Belarus, Russia: Minsk Bows to Moscow


Russian President Vladimir Putin said Oct. 25 in his annual teleconference that Russia might restrict deliveries of crude oil to Belarusian refineries if Minsk and Moscow fail to reach an agreement on customs duties. Belarus responded by offering either a share of the customs revenues or the privatization of a state-owned oil refinery, the country's largest (in effect handing it over to the Russians). The two countries are negotiating the terms of their union state, and the latest exchange indicates how it will shape up, assuming things move forward -- with Belarus succumbing to Russian rule.


During his Oct. 25 teleconference with his citizens, Russian President Vladimir Putin said Russia could restrict crude exports to Belarus if the two countries fail to reach an agreement on customs duties. Belarusian officials quickly responded in a conciliatory tone, paving the way for Russia to gain more control over its neighbor's assets.

Under the customs union agreement between the two countries, no duties are paid on crude exported from Russia to Belarus. Russian oil companies such as LUKoil, Slavneft and Surgutneftegaz have taken advantage of those terms by exporting crude to Belarus, refining there and then exporting abroad at low Belarusian tariffs. The Kremlin is unhappy that the Russian economy receives no benefit from this arrangement.

The Belarusians have offered one of two options to appease their neighbor. One is to hand over 85 percent of the Belarusian export tariff revenues to Russia and to bring those fees more in line with Russia's tariffs. The other -- suggested by Belarusian Economic Minister Nikolai Zaichenko -- is the privatization and sale of a controlling share of the Naftan refinery, the largest in Belarus. Naftan processes 66 million barrels of crude annually and Russian oil companies -- such as the state-controlled Rosneft and Gazpromneft as well as the private LUKoil -- are said to be interested in the asset.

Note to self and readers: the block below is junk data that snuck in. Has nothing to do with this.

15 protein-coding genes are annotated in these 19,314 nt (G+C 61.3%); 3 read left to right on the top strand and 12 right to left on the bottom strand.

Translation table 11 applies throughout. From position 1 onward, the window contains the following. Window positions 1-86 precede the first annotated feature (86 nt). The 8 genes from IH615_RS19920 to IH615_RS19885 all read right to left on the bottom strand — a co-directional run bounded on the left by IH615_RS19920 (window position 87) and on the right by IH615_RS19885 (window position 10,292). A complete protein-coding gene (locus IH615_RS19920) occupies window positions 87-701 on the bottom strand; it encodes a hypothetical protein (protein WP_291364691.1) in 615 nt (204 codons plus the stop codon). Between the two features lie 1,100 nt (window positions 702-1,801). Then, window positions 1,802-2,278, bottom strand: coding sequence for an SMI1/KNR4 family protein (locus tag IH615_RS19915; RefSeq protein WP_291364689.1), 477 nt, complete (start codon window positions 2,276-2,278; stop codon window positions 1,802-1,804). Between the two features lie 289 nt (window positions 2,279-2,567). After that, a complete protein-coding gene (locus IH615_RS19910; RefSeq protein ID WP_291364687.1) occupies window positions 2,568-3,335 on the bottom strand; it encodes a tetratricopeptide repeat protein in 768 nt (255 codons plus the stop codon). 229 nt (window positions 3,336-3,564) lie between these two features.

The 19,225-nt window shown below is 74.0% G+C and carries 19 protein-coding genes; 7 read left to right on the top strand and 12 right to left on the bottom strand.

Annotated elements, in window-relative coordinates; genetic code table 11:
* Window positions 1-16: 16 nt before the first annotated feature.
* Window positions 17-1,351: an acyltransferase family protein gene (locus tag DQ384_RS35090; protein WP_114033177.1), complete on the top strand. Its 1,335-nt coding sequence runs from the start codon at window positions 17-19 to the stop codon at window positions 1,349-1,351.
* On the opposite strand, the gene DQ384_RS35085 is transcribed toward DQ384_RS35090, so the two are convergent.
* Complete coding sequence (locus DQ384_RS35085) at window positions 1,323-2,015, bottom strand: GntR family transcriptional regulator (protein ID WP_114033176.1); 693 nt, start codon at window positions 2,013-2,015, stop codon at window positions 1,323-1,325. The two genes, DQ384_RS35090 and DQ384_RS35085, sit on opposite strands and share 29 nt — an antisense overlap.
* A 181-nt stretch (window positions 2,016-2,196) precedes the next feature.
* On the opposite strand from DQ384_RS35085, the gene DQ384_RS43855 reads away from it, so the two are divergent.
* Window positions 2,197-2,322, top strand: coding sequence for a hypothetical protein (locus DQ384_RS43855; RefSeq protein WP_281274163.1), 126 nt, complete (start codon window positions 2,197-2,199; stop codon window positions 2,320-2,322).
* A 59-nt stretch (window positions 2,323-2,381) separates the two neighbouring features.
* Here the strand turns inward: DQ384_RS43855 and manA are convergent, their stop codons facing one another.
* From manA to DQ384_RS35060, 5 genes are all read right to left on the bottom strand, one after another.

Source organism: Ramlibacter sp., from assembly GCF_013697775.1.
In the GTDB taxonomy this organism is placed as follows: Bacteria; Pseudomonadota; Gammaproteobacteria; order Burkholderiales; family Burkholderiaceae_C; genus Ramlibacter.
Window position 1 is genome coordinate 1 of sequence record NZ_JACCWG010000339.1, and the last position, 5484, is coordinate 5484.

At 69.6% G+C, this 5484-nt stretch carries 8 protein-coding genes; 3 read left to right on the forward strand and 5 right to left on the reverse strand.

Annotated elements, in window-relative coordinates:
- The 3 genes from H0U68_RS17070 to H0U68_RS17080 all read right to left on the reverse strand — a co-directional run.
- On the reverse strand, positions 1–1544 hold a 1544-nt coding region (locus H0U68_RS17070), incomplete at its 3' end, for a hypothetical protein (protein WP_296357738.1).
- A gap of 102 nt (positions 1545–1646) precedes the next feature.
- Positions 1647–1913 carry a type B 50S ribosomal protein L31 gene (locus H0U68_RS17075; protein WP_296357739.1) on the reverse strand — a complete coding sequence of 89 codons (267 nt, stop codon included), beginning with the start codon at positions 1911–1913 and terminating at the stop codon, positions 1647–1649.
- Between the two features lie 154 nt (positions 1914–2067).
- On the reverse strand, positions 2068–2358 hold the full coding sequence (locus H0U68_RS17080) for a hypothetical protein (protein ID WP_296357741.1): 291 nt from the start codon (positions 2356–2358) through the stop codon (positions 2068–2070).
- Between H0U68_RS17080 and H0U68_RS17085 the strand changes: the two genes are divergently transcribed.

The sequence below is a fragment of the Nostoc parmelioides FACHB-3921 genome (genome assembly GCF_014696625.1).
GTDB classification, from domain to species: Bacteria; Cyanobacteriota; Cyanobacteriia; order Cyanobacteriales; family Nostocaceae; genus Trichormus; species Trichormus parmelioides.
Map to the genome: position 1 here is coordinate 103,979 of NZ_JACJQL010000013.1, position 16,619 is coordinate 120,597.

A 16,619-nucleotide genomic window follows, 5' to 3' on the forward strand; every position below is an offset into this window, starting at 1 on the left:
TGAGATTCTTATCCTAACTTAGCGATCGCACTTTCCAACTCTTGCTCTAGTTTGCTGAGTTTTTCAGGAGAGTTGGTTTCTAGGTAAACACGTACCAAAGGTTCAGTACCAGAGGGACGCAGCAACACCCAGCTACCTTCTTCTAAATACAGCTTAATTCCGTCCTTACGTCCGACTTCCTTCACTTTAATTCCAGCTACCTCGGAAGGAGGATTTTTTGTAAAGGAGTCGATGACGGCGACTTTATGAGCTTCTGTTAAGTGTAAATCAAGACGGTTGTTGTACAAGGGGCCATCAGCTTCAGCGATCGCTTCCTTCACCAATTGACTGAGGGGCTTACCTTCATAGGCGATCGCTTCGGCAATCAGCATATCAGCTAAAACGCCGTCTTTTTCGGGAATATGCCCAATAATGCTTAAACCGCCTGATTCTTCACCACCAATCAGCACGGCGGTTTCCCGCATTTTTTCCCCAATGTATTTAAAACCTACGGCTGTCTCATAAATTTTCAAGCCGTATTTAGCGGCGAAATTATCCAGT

Along with Putin's announcement, the Russian oil transport monopoly Transneft stated Oct.12 that it could cut exports along the Belarus branch of the Druzhba pipeline by as much as 30 percent this quarter. Belarus and Russia are also currently negotiating prices for natural gas delivery. The Russian natural gas monopoly Gazprom has posed the price of $200 per 1,000 cubic meters, a much larger increase from the current $46.68 than Minsk expected. However, Gazprom has indicated a willingness to accept some assets in trade. Naftan -- as well as Belarus' natural gas distribution network -- could become part of the bargain.

The latest example of Russo-Belarusian interaction indicates the shape their proposed union would take. The union -- over which Putin could preside in order to escape term limits -- is far from a reality, as the leaders' relationship is strained and the unification would require a significant investment, which would land mostly on Russia's reluctant shoulders. The two nations are still struggling to implement a common currency, a necessary step toward the economic consolidation that would precede the complete union. However, the underlying factor is this: Belarus relies heavily on Russian subsidies and subsidized products, and Belarusian President Aleksandr Lukashenko knows who is keeping his economy afloat. Lukashenko has isolated his country, and he deals with a few partners who are close to him in ideology, but no Cuba, Venezuela or Iran does -- or could do -- as much for his state as Russia.

As much as Lukashenko wants to be independent of Putin (and as much as Putin wishes he did not have to deal with the asinine Lukashenko), the Belarusian leader knows he will not be infinitely indulged. No longer will Minsk receive cheap natural gas, nor be able to make an easy profit from Russian petroleum exports. If this union ever becomes a reality, it will not be under Lukashenko's terms.

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